It was not possible to confirm or assess the probabilities of the suggested pathological mechanisms in our study, and it was not possible to formally assess synergy between coronary stenosis and cold spells. Causal inference is limited by lack of precision in the effect estimates. This is a major limitation of the study. Inference is based on a hierarchical series of causal hypotheses and synthesis with prior evidence.2 4 While the array of point estimates, particularly when considered together with our previous findings, permits a coherent synthesis, this synthesis should be treated as qualitative in nature.
We did not have more detailed data on the status of the coronary arteries, so it was not possible to elaborate potential differences in effect modification between cases with single-vessel and multivessel disease. Coronary stenosis may be an indicator of susceptibility to the effects of cold weather, and it may be associated with other individual factors increasing susceptibility. It should be clarified that weather, however, is not influenced by individual characteristics, and therefore our analyses based on comparison of the occurrence of cold spells during the two period types in each home coordinate will not be confounded by such factors.
We did not have air pollution data in our study, and using it would have compromised our objective of producing effect estimates that are directly comparable with those from the two previous studies. Elaborating the meteorological components and characteristics of cold spells would be a meaningful future task, facilitating the development of meteorological alarm systems.
The study was conducted in subarctic climatic conditions and the findings may not be generalisable to other types of climates. However, our method of statistically defining relative cold spells is not climate-dependent. Our methods are also not population-dependent. We adopted an explicit and recognised definition of SCD, and all cases were validated by medicolegal autopsy. Applying these methods should produce directly comparable, but not necessarily identical, results in different climates and populations around the world. However, since our three studies on the associations between cold spells and SCD seem to remain the only ones on the topic, it is difficult to speculate on the strength of associations in other settings.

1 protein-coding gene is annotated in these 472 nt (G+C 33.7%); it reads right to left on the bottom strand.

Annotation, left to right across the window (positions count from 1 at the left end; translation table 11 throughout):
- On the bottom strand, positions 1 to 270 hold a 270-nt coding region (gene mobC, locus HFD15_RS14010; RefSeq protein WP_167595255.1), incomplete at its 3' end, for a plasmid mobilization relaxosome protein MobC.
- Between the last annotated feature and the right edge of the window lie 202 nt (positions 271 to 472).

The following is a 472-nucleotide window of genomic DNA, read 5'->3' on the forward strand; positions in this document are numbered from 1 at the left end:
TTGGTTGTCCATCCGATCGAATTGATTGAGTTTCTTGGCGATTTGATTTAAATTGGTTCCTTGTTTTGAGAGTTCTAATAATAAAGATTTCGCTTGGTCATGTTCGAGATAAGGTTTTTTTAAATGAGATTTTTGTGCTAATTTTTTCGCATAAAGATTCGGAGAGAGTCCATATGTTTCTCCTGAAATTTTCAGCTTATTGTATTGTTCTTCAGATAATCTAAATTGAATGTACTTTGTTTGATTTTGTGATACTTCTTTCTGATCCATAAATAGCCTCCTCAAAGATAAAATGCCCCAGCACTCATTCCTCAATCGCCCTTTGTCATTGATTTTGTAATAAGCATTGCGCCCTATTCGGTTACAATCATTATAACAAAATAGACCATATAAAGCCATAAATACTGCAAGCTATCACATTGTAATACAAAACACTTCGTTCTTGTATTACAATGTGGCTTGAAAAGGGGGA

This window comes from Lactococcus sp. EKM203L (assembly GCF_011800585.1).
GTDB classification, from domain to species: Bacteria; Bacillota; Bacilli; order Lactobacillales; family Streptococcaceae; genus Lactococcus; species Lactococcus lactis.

Our findings suggest that disturbances in coronary circulation may play part in the pathogenesis of SCD during cold spells. While much remains to be elaborated, the results stimulate interesting questions. Could it be one day possible to predict some SCDs by looking at the weather forecast? What kind of pre-emptive advice should we then give to patients at risk?
JJKJ and HVH have equal senior authorship.
Contributors NRIR and JJKJ designed the case-crossover study with clinical input from MJJ and HVH. M-LK performed the medicolegal autopsies during 1998–2011. MJJ and HVH constructed the sudden cardiac death database. HA constructed the weather database and performed the GIS-modeling of daily temperatures at each location. NRIR performed the SAS-programming of weather indices, modeling of health effects, and statistical analyses, and drafted the manuscript with important intellectual content from all authors. All authors approved the version to be published and agreed to be accountable for all aspects of the work.
Funding This work was funded by the Research Council for Health, Academy of Finland (grant nos 266314 and 267435), University of Oulu Strategic Funding for CERH, Emil Aaltonen Foundation, Sigrid Juselius Foundation and Foundation for Cardiovascular Disease. The funders of the study had no role in study design, data collection, data analysis, data interpretation, writing of the report or the decision to submit the article for publication. The authors are independent from funders.
Competing interests None declared.
Patient consent Not required.
Ethics approval This study complies with the Declaration of Helsinki and has been approved by the Ethics Committee of the Oulu University Hospital (ID of the approval EETTMK:18/2014). The National Supervisory Authority for Welfare and Health (Valvira) has approved the review of postmortem data by the investigators.
Provenance and peer review Not commissioned; externally peer reviewed.
Data sharing statement No additional data available.